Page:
ii s. XL MAY 1,1915.] NOTES AND QUERIES.
the same works, Sidney's ' Arcadia ' an,d Florio's ' Montaigne,' and that a very large number of identical passages are utilized.
It may be noticed that the portions of the Characters of ' A Faire and Happy Milk- may d ' and 'A Noble and Retired House- keeper ' reproduced above include one or two sentences for which I have been unable to find ' Arcadia ' parallels. My reason for including them is that they are utilized by Webster, from whose acknowledged works let me now quote passages common to them and to these Characters : If too immoderate sleep be truly said To be an inward rust unto the soul.
'D.M.,' I. i. (Hazlitt, ii. 160).
Why, ignorance in courtship cannot make you do
amiss If you have a heart to do well.
- D.M.,' V. ii. (Hazlitt, ii. 262).
He spreads his bounty with a sowing hand.
' W.D.,' IV. iii. (Hazlitt, ii. 95). He spread his bounty with a provident hand And not like those that sow th' ingrateful sand. His rewards follow'd reason, ne'er were plac'd For ostentation, and to make them last, [He was not like the mad and thriftless vine That spendeth all her blushes at one time, &c.] 'Mon. Col.,' 11. 39-44 (Hazlitt, iii. 256). He never did disguise his ways by art, But suited his intents unto his heart ; And lov'd to do good more for goodness' sake Than any retribution man could make. Such was this Prince ; such are the noble hearts, Who, when they die, yet die not in all parts, But from the integrity of a brave mind Leave a most clear and eminent fame behind.
' Monuments of Honour ' (Hazlitt, iii. 247). His high-erected thoughts look'd down upon The smiling valley of his fruitful heart : Honour and courtesy in every part Proclaim 'd him.
' Mon. Col.,' 11. 34-7 (Hazlitt, iii. 256). He that can compass me, arid know my drifts, May say he hath put a girdle 'bout the world And sounded all her quick-sands.
' D.M.,' III. i. (Hazlitt, ii. 204).
Fare thee well, Antonio ! since the malice of the
world Would needs down with thee, it cannot be said
yet That any ill happened unto thee, considering thy
Was accompanied with virtue.
' D.M.,' III. ii. (ii. 216).
. . . .whether I am doom'd to live or die, I can do both like a prince.
' D.M,,' III. ii. (ii. 208).
. ... .whether our time calls us to live or die, Let us do both like noble gentlemen.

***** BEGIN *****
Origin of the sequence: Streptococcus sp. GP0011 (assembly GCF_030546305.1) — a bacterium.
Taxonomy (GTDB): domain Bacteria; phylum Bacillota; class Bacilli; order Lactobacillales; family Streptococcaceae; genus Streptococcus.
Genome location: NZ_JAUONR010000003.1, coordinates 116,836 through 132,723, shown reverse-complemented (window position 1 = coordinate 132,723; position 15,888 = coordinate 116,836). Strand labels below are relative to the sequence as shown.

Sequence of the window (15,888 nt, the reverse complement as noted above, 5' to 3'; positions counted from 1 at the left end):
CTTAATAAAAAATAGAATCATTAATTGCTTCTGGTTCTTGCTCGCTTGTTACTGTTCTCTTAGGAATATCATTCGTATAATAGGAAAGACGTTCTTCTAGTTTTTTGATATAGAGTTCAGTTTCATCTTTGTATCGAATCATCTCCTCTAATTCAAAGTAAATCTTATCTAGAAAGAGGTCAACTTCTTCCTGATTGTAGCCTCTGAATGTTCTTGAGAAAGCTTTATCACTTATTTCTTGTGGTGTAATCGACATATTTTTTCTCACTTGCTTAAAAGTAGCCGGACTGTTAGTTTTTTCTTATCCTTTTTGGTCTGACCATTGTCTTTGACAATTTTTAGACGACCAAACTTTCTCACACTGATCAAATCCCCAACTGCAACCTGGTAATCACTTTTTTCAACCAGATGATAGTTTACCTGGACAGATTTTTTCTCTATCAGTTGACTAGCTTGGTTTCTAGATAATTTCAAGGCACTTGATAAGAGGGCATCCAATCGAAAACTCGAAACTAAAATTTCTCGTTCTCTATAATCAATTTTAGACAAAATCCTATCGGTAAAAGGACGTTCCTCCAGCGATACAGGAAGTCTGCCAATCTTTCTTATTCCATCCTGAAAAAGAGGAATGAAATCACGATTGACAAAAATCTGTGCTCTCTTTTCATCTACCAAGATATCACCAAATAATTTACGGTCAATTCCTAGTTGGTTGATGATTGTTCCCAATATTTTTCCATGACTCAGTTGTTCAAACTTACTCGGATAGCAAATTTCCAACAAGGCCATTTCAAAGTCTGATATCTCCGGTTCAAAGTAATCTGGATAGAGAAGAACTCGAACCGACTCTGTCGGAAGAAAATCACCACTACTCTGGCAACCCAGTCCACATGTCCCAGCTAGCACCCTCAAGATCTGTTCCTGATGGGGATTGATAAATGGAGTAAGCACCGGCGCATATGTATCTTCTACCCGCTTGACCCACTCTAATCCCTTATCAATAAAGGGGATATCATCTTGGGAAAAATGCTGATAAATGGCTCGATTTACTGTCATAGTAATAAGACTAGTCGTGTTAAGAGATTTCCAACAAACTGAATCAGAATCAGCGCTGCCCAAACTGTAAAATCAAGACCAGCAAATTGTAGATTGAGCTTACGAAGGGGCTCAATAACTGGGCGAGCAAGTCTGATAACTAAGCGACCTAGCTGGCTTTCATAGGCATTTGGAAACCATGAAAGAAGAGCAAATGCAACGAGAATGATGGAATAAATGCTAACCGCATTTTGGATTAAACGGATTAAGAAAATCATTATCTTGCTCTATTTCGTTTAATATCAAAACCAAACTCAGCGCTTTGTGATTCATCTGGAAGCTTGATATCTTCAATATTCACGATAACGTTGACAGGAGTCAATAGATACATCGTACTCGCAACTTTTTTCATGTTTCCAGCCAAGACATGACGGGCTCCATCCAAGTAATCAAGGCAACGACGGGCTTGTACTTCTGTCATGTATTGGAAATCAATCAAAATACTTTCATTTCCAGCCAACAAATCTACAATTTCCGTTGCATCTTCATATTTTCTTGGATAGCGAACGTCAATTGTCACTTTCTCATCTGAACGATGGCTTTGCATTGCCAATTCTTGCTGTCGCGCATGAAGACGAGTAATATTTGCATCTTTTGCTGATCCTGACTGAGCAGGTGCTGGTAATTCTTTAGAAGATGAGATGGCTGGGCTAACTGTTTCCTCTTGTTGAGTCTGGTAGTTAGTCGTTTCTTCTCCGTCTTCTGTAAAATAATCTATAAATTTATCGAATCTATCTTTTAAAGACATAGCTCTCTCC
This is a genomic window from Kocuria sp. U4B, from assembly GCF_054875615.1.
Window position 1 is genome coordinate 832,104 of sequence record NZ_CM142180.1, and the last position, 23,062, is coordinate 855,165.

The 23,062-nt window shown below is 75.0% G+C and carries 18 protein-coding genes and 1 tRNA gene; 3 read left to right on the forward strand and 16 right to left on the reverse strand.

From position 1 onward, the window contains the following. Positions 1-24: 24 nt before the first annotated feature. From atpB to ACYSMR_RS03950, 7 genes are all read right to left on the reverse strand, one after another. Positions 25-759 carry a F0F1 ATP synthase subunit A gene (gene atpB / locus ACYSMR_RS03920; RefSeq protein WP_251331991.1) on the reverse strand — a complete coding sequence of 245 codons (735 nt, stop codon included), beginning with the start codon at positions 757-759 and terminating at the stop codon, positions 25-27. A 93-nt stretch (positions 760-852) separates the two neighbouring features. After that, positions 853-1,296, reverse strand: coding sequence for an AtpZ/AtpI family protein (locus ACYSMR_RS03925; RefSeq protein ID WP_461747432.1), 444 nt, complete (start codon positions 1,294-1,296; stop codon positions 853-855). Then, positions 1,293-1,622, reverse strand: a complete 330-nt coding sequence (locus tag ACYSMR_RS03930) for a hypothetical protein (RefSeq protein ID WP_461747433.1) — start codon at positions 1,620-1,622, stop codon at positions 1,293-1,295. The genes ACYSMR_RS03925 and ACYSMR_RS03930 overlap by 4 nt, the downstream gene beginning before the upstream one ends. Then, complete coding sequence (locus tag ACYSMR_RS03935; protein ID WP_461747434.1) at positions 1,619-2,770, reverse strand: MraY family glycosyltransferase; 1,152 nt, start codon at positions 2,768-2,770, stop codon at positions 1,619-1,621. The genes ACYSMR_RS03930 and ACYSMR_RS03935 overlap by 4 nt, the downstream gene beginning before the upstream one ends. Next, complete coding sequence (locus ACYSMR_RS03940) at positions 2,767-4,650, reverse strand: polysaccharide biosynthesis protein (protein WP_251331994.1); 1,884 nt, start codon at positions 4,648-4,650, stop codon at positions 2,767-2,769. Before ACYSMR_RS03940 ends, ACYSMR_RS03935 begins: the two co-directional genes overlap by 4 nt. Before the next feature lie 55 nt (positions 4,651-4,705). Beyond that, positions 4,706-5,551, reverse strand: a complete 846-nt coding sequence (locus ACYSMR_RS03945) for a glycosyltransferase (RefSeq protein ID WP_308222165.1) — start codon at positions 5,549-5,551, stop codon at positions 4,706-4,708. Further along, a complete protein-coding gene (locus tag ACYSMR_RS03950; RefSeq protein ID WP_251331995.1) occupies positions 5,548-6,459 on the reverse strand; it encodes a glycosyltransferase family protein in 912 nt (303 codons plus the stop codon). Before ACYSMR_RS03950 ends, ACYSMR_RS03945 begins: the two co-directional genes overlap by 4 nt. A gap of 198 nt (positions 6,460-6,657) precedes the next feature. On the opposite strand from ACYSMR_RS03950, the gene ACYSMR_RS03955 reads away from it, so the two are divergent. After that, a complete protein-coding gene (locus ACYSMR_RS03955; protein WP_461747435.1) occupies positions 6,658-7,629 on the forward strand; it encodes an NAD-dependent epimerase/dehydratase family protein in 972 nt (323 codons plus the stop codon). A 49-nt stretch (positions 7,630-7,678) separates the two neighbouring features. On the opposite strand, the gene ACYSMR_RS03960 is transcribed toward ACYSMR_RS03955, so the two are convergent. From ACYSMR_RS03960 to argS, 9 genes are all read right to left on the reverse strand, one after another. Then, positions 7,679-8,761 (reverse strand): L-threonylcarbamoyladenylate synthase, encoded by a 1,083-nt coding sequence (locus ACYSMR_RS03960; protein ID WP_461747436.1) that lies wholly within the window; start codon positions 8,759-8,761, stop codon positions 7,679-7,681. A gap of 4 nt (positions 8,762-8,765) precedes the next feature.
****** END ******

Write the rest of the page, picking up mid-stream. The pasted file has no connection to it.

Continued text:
' D.L.C.,' II. i. (iii. 39).
H. DTJGDALE SYKES. (To be continued.)
PRIVILEGES OF OFFICERS IN THE FOOT- GUARDS. (See ante, p. 187.) It is interest- ing to note when the several privileges of extra rank in the Army were conferred on the officers of the Foot Guards.
Captains and Lieutenant- Colonels.
" It was at this encampment [Hounslow, 1687J
that James II. granted to all captains of his
First Regiment of Foot Guards, as well as to those of the Coldstreams, the rank of lieu- tenant-colonel in the army." ' The Origin and History of the First or Grenadier Guards,' by Lieut. -General Sir F. W. Hamilton, 1874, i. 289.
" The eldest captain's commission to rank as the youngest lieutenant-colonel was dated the 1st of June, 1687, and each successive captain's com- mission, according to his former seniority in the regiment, was dated one day later ; thus Captain- Robinson's, the twenty-first captain, was dated the 21st of June. It must also be observed that the captains of the troops of Life Guards had for many years ranked as colonels in the army." Ibid., 290.
Lieutenants and Captains.
" The king [William III.], taking the case ot the lieutenants of the Foot Guards into considera- tion, and having regard to the fact that the captains of companies in those corps already enjoyed, by virtue of a warrant of James II., in 1688 [1687, see above], the extra rank of lieu- tenant-colonel in the army, was pleased to signify his intention to the said lieutenants to confer upon them the extra rank of captains in the army." Ibid., 352.
The Boyal warrant is cited, dated " Geni~ blours, 9/1 9th of July, 1691."
Ensigns and Lieutenants.
" War Office, July 29 . " The Prince Regent, as a mark of his Royal approbation of the distinguished gallantry of the Brigade of Foot Guards in the victory of Waterloo,, has been pleased, in the name and on the behalf of his Majesty, to approve of all the Ensigns of the three Regiments of Foot Guards having the rank of lieutenants, and that such rank shall be attached to all the future appointments to Ensigncies in the Foot Guards, in the same manner as the Lieutenants of those regiments obtain the rank of Captain." Warrant quoted in the ' Royal Military Chronicle,' Supplement to vol. iii. of New Series, October, 1815, p. 63.
Sir F. W. Hamilton records this third privilege of rank, vol. iii. p. 51.
It was no uncommon thing for officers in. the Foot Guards to hold still higher rank in the Army, e.g., in the Army List of 15 May r 1811, in the 1st Regiment of Foot Guards, the Lieutenant - Colonel and the First and Second Majors are lieutenant-generals; the Third Major is a major-general ; seven of the Captains and Lieutenant-Colonels are major- generals, six of them are colonels ; of the Lieutenants and Captains, one is lieutenant- colonel and two are majors.